Australia is at a “standstill” when it comes to bringing its emissions standards into line with the rest of the world, with one senior car company executive claiming: “I can’t find anyone in Canberra to talk about it”.
Hyundai’s senior manager for future mobility and government relations, Scott Nargar, has revealed Australia came close to upgrading current Euro V emissions standards – which are now 10 years behind Europe – in the lead-up to this year’s Federal election.
However, discussions ended after the government was re-elected.
“We’re not seeing any change anytime soon with emissions regulations in Australia,” said Mr Nargar during a media preview for the company’s rollout of three new versions of the Hyundai Ioniq hybrid, plug-in hybrid, and fully electric car.
“Myself and a number of the guys in the industry, the FCAI (Federal Chamber of Automotive Industries), the oil companies, and the AAA (Australian Automobile Association) worked very hard with the... current government in the lead up to the election to look at emissions regulations in Australia,” said Mr Nargar.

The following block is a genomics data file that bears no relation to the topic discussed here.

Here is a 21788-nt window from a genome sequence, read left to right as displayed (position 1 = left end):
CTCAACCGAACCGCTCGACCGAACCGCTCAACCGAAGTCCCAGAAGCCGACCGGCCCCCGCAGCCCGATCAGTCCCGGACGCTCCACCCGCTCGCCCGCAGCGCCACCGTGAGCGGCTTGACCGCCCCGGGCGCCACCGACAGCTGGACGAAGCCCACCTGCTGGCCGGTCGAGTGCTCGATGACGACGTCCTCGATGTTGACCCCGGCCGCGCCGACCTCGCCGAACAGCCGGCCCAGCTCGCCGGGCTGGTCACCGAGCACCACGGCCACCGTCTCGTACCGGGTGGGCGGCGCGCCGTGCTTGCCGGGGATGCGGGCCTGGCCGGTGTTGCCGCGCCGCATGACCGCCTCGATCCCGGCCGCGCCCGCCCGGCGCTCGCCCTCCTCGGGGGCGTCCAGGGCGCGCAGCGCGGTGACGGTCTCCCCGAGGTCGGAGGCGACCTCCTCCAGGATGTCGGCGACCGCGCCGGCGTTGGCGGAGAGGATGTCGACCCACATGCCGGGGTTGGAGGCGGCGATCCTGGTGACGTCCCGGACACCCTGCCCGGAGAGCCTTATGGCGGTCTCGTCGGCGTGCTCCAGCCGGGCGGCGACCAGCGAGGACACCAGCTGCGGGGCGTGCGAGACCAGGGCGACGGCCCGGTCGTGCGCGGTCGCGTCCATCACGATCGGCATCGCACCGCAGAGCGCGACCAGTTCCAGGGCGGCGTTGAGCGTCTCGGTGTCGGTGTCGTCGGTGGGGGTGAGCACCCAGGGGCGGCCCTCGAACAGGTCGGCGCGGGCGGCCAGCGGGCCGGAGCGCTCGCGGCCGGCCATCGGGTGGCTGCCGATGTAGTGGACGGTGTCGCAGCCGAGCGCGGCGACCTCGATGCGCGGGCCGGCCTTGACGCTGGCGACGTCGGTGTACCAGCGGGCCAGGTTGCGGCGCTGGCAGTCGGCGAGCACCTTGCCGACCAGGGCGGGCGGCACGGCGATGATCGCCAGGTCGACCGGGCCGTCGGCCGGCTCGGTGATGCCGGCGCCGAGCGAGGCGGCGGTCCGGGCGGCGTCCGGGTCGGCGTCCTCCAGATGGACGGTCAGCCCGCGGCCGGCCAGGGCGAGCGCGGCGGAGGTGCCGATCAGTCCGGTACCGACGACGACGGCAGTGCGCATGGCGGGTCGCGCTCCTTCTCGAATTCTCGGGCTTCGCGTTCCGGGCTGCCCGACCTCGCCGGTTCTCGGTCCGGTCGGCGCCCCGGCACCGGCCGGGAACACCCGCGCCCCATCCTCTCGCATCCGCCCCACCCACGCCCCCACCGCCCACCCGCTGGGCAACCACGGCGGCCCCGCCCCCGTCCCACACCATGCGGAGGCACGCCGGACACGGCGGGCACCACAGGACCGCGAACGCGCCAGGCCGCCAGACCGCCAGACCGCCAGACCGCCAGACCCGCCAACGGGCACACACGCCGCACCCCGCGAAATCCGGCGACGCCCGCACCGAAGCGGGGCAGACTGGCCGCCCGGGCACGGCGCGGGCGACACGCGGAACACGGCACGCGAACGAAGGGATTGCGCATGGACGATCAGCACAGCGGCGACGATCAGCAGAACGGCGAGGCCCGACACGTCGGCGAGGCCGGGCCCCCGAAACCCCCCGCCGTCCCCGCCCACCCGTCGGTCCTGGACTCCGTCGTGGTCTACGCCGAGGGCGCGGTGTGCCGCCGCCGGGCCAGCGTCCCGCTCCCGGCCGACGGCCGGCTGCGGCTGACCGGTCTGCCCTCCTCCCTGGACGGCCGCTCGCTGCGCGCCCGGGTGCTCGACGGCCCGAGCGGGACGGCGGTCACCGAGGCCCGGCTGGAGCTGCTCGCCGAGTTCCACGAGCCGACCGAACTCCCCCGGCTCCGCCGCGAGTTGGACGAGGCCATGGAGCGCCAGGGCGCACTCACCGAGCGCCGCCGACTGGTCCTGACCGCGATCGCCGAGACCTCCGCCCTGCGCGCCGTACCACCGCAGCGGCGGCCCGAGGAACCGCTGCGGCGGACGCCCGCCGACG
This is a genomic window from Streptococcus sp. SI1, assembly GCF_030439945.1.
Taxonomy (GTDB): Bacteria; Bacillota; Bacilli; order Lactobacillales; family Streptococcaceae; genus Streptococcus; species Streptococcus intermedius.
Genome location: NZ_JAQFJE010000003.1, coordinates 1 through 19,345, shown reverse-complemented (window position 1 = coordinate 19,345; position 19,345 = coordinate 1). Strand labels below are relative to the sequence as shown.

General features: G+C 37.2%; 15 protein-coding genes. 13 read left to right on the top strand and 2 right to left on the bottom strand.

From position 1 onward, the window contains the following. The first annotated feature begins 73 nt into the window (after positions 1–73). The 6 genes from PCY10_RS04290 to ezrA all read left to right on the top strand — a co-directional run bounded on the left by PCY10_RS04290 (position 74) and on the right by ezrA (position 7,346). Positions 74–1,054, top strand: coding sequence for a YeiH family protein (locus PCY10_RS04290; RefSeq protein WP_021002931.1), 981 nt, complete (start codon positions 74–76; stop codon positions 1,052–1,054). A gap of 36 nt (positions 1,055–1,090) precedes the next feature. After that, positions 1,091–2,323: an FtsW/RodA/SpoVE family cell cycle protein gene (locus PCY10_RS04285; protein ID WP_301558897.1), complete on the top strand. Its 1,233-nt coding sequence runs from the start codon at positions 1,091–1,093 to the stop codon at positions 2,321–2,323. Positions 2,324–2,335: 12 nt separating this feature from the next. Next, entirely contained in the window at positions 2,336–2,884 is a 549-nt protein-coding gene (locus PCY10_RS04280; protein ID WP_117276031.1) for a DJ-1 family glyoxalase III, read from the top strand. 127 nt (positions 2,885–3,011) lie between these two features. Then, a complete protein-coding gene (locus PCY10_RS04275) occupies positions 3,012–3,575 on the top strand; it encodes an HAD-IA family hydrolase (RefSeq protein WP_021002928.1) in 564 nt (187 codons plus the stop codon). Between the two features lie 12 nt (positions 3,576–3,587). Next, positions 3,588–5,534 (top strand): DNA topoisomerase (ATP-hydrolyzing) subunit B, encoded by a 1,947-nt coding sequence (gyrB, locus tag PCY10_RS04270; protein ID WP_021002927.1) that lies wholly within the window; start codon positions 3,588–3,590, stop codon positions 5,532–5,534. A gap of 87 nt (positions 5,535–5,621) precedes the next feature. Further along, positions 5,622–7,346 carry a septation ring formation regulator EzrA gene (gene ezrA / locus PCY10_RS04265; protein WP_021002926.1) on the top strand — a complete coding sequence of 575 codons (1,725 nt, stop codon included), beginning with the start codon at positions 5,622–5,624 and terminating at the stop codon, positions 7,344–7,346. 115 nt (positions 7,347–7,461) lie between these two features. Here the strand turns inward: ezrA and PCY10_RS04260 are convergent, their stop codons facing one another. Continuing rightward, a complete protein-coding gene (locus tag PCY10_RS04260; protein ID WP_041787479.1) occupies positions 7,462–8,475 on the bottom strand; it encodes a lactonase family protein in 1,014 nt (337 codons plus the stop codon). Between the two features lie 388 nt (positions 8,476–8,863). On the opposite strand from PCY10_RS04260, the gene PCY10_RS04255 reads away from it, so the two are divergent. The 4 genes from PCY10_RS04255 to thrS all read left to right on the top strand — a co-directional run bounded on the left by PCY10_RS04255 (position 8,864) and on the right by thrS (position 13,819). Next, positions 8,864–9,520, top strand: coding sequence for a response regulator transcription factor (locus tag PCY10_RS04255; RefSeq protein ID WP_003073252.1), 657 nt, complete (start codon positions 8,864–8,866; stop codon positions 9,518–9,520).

“We were very close. There was a decision between ‘is it 2025 or was it 2030’?,” he said.
“Unfortunately, post-election, emissions regulations are off the table. I can’t find anyone in Canberra to talk about it, though we spent months and years talking about it with Minister Frydenberg and Minister Fletcher and the department. So we’re... kind of at a standstill at the moment.”
Mr Nargar said that given the next Federal election is not due until “around May 2021” there is “no conversation about emissions regulations”.
Nevertheless, he said, “behind the scenes the industry is... looking at what’s going to happen if the next government gets in is a Labor Government”.
The car industry is “introducing vehicles right now that will help us meet regulations in the future”, said Mr Nargar, but he warned that government regulations needed to catch up.
“Vehicles are coming... and consumers are going to have more choice in Australia,” he said. “If we’re not working with government and industry planning the infrastructure right now, we’re going to have big problems when big volumes of vehicles start coming from many manufacturers.”
Hyundai Australia chief operating officer John Kett added: “Behind the scenes we might have a few battles… but we don’t want to sound frustrated because we’re not,” he said, adding that the company will work with the government of the day and comfortably meet any future emissions standards as and when they are rolled out.